With specific reference to FIG. 6 of the drawings, there is shown a flow chart of an embodiment according to the present teachings in which a through circuit is interposed 125 between first and second access ports 105, 106 of a test circuit. A voltage present at the first access port 105 is amplified 126 and split 127 and a voltage substantially similar to the voltage at the first access port 105 is presented 128 at an output 118 of the voltage splitter 110.

Embodiments of the teachings are described herein by way of example with reference to the accompanying drawings describing a probe apparatus and method of probing. As an example, in a multiple communication line embodiment according to the present teachings as shown in FIG. 3 or 4, respective amplifiers 120, 121 or variable splitters 110 for each separate communication line 101 may be independently adjusted for purposes of parametric testing of each line in addition to functional testing. Specifically, the amplifier 120 or variable splitter 110 is adjusted so that the test equipment 103 receives a voltage signal substantially similar to that found in the target system, but amplifies or attenuates the signal passed on to the rest of the target system through the communication line 101. Methods of carrying the amplification or attenuation may be manual or programmatic and depend upon design choice. Other variations, adaptations, and embodiments of the present teachings will occur to those of ordinary skill in the art given benefit of the present teachings.

Patent Citations
Cited PatentFiling datePublication dateApplicantTitle
US4506210 *Feb 18, 1982Mar 19, 1985The United States Of America As Represented By The Secretary Of The ArmyMethod for identifying cable conductors using two signals at different frequencies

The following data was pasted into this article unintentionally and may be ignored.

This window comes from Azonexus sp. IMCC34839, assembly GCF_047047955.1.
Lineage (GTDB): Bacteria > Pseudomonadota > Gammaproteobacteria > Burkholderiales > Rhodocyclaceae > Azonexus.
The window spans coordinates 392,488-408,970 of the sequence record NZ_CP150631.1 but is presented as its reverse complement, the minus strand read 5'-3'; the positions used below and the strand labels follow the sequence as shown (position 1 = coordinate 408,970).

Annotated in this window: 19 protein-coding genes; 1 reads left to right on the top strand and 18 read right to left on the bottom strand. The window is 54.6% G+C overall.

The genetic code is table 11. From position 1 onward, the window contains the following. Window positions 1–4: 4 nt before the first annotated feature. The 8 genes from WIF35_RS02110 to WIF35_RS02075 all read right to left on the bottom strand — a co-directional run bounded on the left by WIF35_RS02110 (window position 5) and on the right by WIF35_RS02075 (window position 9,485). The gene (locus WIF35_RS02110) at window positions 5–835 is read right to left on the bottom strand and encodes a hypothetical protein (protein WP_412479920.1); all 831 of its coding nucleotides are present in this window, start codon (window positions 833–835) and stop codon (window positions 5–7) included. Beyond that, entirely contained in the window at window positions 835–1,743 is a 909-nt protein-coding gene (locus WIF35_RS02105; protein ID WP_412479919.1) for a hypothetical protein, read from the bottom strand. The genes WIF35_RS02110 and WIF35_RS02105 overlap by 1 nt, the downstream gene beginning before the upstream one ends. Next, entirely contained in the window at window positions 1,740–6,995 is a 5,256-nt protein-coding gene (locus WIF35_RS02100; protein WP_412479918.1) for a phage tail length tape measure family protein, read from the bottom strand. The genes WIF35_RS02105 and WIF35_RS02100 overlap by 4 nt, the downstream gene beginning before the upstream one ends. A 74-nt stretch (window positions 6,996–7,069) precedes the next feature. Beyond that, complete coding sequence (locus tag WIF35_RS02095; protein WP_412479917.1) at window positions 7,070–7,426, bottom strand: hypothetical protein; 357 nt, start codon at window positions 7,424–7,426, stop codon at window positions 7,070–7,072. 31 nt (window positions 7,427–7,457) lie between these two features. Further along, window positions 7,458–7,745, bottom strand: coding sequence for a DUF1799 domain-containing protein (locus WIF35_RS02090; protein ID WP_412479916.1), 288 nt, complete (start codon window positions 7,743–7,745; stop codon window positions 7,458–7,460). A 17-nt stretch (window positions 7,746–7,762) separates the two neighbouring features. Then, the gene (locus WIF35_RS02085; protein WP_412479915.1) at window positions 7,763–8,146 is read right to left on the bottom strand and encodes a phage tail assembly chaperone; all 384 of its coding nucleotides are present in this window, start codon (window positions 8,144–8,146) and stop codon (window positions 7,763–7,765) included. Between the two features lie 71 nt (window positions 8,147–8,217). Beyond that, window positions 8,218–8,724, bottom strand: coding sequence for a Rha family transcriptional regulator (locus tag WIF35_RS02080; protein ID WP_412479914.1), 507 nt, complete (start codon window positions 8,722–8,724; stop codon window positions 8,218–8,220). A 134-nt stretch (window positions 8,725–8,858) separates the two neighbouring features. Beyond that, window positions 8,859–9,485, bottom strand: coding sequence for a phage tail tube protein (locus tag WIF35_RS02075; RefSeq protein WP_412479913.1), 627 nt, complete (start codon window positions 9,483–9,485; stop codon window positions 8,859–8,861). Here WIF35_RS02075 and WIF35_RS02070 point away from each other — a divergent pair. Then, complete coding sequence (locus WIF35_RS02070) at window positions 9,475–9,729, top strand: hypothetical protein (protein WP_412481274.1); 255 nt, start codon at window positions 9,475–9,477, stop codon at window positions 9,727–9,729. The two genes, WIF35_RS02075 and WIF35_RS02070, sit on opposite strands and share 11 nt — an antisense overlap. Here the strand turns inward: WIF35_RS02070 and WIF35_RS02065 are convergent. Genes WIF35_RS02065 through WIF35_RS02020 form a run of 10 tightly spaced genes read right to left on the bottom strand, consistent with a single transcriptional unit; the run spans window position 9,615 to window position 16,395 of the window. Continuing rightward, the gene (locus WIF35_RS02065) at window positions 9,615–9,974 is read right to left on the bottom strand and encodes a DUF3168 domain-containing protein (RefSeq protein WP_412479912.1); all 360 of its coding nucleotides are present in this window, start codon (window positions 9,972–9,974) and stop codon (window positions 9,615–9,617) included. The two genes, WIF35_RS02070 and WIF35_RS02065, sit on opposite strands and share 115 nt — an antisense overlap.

US5293113 *Oct 15, 1992Mar 8, 1994Ch. Beha BmbHTest instrument for the display of electric voltages
US5460028 *Dec 5, 1994Oct 24, 1995Robert Bosch GmbhCircuit arrangement for conditioning the signal of a measuring sensor
US6160408 *Jun 17, 1998Dec 12, 2000Tektronix, Inc.Thin profile vertically oriented probe adapter with code disassembly capability
US6909272 *Nov 16, 2001Jun 21, 2005General Electric CompanySystem and method for voltage divider having a guard structure
US7083423 *Mar 31, 2005Aug 1, 2006Dell Products L.P.Method and apparatus for mounting a card connector
Referenced by
Citing PatentFiling datePublication dateApplicantTitle
US20120242362 *Apr 26, 2011Sep 27, 2012Hon Hai Precision Industry Co., Ltd.Test apparatus
US20120246371 *Apr 29, 2011Sep 27, 2012Hon Hai Precision Industry Co., Ltd.Test apparatus for pci card
Classifications
U.S. Classification324/754.07, 324/522, 324/72.5, 324/755.01
International ClassificationG01R31/02, G01R31/28
Cooperative ClassificationG01R31/31905, G01R1/24, G01R1/06772
European ClassificationG01R31/319C1
Legal Events
DateCodeEventDescription
Dec 6, 2011FPExpired due to failure to pay maintenance fee
Effective date: 20111016
Oct 16, 2011LAPSLapse for failure to pay maintenance fees
May 23, 2011REMIMaintenance fee reminder mailed
Mar 14, 2006ASAssignment
Owner name: AGILENT TECHNOLOGIES, INC., COLORADO
Free format text: ASSIGNMENT OF ASSIGNORS INTEREST;ASSIGNORS:WOOD, GLENN;LOGELIN, DONALD M.;LAMERES, BROCK J.;AND OTHERS;REEL/FRAME:017301/0081
Effective date: 20060124